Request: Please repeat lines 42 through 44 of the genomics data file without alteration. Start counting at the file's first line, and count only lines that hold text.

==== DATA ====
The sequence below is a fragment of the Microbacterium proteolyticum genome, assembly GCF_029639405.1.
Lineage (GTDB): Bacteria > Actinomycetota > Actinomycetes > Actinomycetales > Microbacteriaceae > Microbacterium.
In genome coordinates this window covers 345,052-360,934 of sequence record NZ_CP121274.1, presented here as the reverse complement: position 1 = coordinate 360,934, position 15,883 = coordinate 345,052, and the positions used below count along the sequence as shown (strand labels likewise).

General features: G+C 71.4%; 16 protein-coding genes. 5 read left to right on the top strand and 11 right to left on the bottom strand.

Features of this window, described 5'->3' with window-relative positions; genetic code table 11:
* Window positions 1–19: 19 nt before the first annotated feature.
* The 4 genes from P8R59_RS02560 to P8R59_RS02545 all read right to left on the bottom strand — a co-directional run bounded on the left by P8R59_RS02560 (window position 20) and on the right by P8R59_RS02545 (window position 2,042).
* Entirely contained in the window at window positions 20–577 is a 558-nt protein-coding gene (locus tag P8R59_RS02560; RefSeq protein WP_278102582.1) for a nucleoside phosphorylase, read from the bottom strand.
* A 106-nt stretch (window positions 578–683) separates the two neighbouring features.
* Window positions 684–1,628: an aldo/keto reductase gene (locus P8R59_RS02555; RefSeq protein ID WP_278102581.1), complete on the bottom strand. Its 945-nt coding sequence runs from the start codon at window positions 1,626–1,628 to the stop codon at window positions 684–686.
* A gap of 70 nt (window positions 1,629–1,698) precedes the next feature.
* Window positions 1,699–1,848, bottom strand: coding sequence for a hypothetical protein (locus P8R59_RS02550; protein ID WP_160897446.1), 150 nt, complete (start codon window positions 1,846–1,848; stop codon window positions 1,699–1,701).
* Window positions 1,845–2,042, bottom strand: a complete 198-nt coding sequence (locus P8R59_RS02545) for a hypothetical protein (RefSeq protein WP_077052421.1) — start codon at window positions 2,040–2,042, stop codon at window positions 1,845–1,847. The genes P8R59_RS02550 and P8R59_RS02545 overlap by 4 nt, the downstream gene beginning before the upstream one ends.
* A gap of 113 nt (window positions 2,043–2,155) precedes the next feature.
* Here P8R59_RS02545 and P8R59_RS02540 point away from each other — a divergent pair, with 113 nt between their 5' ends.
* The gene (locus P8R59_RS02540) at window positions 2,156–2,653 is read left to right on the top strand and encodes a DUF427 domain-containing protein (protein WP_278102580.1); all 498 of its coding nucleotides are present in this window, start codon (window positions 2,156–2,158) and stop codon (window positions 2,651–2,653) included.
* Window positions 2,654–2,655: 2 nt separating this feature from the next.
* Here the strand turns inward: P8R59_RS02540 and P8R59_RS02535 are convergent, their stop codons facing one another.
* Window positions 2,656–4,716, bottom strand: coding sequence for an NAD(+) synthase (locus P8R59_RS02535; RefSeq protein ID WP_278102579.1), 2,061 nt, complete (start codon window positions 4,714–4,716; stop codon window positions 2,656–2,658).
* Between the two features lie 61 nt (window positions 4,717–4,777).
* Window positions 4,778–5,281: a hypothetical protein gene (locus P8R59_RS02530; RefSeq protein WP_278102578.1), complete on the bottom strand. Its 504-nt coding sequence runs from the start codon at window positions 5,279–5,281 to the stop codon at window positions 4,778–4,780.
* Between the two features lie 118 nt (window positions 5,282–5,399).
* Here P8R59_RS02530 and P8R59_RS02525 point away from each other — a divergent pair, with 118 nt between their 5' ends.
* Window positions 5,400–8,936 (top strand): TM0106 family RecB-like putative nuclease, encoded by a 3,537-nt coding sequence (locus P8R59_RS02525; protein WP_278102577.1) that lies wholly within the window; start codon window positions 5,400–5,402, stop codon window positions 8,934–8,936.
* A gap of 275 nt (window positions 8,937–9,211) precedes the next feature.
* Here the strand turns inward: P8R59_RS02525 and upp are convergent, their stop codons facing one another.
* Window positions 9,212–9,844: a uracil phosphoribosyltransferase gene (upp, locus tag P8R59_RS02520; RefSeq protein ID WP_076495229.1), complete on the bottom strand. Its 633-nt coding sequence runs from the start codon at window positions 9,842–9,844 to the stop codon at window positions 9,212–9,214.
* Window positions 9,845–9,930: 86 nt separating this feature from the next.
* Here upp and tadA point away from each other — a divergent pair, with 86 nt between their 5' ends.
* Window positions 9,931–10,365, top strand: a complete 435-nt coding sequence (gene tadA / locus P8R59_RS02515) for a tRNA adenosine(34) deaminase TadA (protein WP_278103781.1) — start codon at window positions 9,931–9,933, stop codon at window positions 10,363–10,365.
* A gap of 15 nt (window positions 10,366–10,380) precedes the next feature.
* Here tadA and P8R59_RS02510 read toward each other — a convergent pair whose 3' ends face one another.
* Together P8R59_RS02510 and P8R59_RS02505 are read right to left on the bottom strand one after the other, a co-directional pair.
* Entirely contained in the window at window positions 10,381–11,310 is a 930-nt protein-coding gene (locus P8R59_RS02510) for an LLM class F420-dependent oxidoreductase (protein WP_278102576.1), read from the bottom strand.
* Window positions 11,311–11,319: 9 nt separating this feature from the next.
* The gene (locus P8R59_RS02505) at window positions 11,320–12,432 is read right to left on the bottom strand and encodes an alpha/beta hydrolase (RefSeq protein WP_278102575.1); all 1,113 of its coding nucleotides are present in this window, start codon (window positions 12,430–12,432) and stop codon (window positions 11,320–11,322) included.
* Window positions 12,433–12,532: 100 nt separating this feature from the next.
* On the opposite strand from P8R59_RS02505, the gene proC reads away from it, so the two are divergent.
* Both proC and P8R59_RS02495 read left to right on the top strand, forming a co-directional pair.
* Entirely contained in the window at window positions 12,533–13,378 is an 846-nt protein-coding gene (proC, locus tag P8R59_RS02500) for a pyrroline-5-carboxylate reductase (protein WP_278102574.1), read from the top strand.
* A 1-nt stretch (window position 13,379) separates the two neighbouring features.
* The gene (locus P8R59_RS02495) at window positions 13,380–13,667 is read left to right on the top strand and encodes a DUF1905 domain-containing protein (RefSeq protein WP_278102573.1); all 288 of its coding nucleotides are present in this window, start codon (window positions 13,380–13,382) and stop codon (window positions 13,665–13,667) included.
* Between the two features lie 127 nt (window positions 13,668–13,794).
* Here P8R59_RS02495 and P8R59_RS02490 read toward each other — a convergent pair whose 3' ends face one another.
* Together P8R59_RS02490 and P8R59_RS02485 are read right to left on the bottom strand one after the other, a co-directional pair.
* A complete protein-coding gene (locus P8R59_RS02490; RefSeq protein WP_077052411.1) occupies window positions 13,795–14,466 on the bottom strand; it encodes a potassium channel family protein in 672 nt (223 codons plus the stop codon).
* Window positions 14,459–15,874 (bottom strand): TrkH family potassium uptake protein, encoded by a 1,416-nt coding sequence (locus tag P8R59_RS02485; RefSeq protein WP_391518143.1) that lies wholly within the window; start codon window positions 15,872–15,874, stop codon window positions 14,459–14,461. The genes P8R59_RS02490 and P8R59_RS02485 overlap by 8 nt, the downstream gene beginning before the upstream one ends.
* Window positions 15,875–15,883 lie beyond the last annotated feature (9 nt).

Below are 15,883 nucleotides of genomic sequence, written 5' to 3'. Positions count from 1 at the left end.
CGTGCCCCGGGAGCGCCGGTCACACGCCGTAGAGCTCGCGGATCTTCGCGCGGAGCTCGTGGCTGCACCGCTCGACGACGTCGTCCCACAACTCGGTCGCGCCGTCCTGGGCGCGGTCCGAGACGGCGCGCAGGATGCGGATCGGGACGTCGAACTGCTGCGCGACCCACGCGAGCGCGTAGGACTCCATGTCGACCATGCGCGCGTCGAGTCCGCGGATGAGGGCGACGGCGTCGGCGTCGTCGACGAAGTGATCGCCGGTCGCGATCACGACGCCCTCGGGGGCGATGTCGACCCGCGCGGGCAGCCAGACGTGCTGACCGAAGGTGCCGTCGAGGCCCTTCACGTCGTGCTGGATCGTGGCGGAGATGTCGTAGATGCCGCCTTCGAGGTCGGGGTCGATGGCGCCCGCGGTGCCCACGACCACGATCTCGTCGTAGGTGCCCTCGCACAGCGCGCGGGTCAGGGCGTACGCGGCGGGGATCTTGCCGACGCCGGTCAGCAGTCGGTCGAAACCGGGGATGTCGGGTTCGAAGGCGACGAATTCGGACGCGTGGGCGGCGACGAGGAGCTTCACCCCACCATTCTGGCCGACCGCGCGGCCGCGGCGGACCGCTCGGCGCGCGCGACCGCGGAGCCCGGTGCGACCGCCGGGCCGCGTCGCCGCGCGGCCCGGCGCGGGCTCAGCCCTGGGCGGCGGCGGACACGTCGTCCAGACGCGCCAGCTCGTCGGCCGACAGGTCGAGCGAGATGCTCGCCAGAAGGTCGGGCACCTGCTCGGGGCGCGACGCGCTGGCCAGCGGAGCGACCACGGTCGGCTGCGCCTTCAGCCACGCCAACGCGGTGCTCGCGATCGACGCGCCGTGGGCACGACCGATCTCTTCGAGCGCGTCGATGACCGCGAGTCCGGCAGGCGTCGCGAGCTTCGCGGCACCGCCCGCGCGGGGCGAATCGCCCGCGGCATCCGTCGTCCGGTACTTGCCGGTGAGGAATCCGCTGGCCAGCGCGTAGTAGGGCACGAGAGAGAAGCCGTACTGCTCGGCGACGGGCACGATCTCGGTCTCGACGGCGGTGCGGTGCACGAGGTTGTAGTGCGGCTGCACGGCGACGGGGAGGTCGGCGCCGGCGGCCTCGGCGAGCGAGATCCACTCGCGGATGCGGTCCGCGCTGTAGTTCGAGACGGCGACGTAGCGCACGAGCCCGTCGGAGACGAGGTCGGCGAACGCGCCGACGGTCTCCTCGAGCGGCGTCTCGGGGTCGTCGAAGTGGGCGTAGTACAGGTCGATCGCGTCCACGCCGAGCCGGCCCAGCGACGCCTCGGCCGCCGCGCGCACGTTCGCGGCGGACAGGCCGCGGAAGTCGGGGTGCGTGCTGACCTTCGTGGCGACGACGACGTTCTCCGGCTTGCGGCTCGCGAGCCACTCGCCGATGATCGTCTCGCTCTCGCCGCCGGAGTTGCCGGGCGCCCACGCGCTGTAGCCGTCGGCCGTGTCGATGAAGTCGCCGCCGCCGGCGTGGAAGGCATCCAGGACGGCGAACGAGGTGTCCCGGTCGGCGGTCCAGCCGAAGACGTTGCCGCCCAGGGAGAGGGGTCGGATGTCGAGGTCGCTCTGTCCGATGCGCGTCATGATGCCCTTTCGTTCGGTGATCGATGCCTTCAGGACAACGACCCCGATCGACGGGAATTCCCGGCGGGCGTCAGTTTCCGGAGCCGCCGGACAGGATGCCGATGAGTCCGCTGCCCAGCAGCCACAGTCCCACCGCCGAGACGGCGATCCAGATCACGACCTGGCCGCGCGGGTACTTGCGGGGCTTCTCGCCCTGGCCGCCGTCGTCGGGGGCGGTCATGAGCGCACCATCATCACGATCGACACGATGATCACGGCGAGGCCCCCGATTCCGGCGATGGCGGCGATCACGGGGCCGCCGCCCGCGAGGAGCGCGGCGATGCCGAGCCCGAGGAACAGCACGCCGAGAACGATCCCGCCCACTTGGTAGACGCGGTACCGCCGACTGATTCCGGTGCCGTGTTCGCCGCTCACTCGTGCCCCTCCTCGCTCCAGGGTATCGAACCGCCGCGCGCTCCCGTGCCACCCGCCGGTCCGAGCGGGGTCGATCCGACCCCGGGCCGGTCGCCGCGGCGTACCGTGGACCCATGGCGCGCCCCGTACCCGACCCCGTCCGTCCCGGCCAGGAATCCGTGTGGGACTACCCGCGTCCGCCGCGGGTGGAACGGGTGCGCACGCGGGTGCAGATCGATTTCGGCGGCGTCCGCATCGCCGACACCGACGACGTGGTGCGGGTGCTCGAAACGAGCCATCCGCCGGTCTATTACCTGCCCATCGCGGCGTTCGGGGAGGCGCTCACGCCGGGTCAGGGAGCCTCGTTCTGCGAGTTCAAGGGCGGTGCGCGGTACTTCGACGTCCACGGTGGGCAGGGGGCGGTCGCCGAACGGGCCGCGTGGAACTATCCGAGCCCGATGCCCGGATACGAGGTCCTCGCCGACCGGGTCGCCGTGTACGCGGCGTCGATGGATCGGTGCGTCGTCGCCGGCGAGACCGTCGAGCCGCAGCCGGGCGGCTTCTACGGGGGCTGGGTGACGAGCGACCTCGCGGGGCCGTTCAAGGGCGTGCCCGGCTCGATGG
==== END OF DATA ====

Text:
* The gene (locus P8R59_RS02495) at window positions 13,380–13,667 is read left to right on the top strand and encodes a DUF1905 domain-containing protein (RefSeq protein WP_278102573.1); all 288 of its coding nucleotides are present in this window, start codon (window positions 13,380–13,382) and stop codon (window positions 13,665–13,667) included.
* Between the two features lie 127 nt (window positions 13,668–13,794).
* Here P8R59_RS02495 and P8R59_RS02490 read toward each other — a convergent pair whose 3' ends face one another.